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The role of temporal food limitation on development and mortality of Macoma balthica (L.) larvae
Bos, O.G.; Philippart, C.J.M.; van der Meer, J. (2005). The role of temporal food limitation on development and mortality of Macoma balthica (L.) larvae, in: Bos, O.G. Recruitment variation in Macoma balthica (L.): is there a role for larval food limitation?. pp. 85-101
In: Bos, O.G. (2005). Recruitment variation in Macoma balthica (L.): is there a role for larval food limitation? PhD Thesis. Rijksuniversiteit Groningen: Groningen. ISBN 90-367-2356-6. 160 pp., meer

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Trefwoorden
    Availability > Food availability
    Biological development > Larval development
    Limiting factors
    Population functions > Mortality
    Temporal variations
    Macoma balthica (Linnaeus, 1758) [WoRMS]
    ANE, Southern Wadden Sea [Marine Regions]
    Marien/Kust

Auteurs  Top 
  • Bos, O.G., meer
  • Philippart, C.J.M., meer
  • van der Meer, J., meer

Abstract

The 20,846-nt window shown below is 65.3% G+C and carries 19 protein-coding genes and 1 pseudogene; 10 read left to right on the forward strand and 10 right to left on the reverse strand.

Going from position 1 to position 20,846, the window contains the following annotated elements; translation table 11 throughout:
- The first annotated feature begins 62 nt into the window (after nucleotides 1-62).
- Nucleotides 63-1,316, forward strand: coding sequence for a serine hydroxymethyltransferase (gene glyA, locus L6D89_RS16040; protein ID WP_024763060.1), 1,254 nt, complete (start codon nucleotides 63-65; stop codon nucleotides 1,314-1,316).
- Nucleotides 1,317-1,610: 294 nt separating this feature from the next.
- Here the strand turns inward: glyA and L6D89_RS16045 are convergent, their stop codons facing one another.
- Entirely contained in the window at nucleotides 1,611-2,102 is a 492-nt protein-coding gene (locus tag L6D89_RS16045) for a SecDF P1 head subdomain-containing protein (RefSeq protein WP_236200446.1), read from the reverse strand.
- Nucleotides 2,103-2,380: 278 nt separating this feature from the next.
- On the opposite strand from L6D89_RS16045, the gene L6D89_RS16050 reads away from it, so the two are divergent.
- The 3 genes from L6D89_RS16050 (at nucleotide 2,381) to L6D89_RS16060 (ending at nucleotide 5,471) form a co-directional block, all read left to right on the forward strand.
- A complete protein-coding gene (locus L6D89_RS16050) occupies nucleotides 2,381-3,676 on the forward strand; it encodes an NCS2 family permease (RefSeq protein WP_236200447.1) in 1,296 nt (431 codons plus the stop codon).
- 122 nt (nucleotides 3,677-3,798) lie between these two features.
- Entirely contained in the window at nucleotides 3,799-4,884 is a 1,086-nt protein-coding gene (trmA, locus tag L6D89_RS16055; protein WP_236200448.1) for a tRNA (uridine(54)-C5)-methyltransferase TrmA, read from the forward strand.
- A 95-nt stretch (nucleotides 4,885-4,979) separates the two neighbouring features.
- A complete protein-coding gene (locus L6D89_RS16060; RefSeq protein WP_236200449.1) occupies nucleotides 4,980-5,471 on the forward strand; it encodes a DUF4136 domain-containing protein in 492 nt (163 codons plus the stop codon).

Long-term observations (1973-2001) of populations of the intertidal bivalve Macoma balthica, in the western Wadden Sea, have suggested that larval mortality is strongly density-dependent. However, density-independent factors may also affect larval mortality. One possible source for such an effect is food limitation. To test this, laboratory experiments were run, where M. balthica larvae were reared under food limiting conditions, both quantitatively (high and low food level) and temporally (starvation during the first, second or third week). The results indicated that larvae offered high food levels grew fastest (6.4 µm d-1), and metamorphosed earlier (16.5 d) and at greater length (263 µm), than larvae subjected to low food level (4.3 µm d-1, 19.3 d and 244 µm, respectively). For both food levels, starvation in the first week resulted in a late metamorphosis at a large size, starvation in the second week resulted in an early metamorphosis at a small size, and starvation in the third week yielded intermediate results. Larval mortality was always lower in the low food condition but the timing of starvation had no impact on mortality. This suggests that larvae, in vivo, do not die directly from food limitation alone. The results are discussed with reference to models of metamorphosis.

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